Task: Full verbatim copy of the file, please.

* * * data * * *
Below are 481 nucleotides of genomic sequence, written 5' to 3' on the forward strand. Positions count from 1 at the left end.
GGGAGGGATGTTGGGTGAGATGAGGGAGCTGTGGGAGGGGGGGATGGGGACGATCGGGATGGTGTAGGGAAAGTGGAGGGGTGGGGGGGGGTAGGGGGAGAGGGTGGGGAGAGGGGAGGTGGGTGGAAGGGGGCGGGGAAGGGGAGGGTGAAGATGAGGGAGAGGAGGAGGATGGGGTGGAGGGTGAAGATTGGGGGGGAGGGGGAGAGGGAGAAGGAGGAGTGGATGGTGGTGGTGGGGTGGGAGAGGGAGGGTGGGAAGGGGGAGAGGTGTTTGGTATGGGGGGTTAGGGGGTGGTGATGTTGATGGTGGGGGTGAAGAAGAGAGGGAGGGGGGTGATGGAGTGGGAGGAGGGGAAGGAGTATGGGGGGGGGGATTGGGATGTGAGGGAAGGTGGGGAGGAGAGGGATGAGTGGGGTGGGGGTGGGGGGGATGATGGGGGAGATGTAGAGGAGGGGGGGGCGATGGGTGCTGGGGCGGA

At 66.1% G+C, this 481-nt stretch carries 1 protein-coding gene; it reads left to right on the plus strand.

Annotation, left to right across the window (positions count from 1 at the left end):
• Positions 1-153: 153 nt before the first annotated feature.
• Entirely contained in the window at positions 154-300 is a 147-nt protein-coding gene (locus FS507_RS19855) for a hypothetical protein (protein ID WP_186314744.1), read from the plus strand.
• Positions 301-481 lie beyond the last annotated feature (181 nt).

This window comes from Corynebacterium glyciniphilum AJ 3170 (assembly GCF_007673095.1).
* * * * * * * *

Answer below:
Below are 481 nucleotides of genomic sequence, written 5' to 3' on the forward strand. Positions count from 1 at the left end.
GGGAGGGATGTTGGGTGAGATGAGGGAGCTGTGGGAGGGGGGGATGGGGACGATCGGGATGGTGTAGGGAAAGTGGAGGGGTGGGGGGGGGTAGGGGGAGAGGGTGGGGAGAGGGGAGGTGGGTGGAAGGGGGCGGGGAAGGGGAGGGTGAAGATGAGGGAGAGGAGGAGGATGGGGTGGAGGGTGAAGATTGGGGGGGAGGGGGAGAGGGAGAAGGAGGAGTGGATGGTGGTGGTGGGGTGGGAGAGGGAGGGTGGGAAGGGGGAGAGGTGTTTGGTATGGGGGGTTAGGGGGTGGTGATGTTGATGGTGGGGGTGAAGAAGAGAGGGAGGGGGGTGATGGAGTGGGAGGAGGGGAAGGAGTATGGGGGGGGGGATTGGGATGTGAGGGAAGGTGGGGAGGAGAGGGATGAGTGGGGTGGGGGTGGGGGGGATGATGGGGGAGATGTAGAGGAGGGGGGGGCGATGGGTGCTGGGGCGGA

At 66.1% G+C, this 481-nt stretch carries 1 protein-coding gene; it reads left to right on the plus strand.

Annotation, left to right across the window (positions count from 1 at the left end):
• Positions 1-153: 153 nt before the first annotated feature.
• Entirely contained in the window at positions 154-300 is a 147-nt protein-coding gene (locus FS507_RS19855) for a hypothetical protein (protein ID WP_186314744.1), read from the plus strand.
• Positions 301-481 lie beyond the last annotated feature (181 nt).

This window comes from Corynebacterium glyciniphilum AJ 3170 (assembly GCF_007673095.1).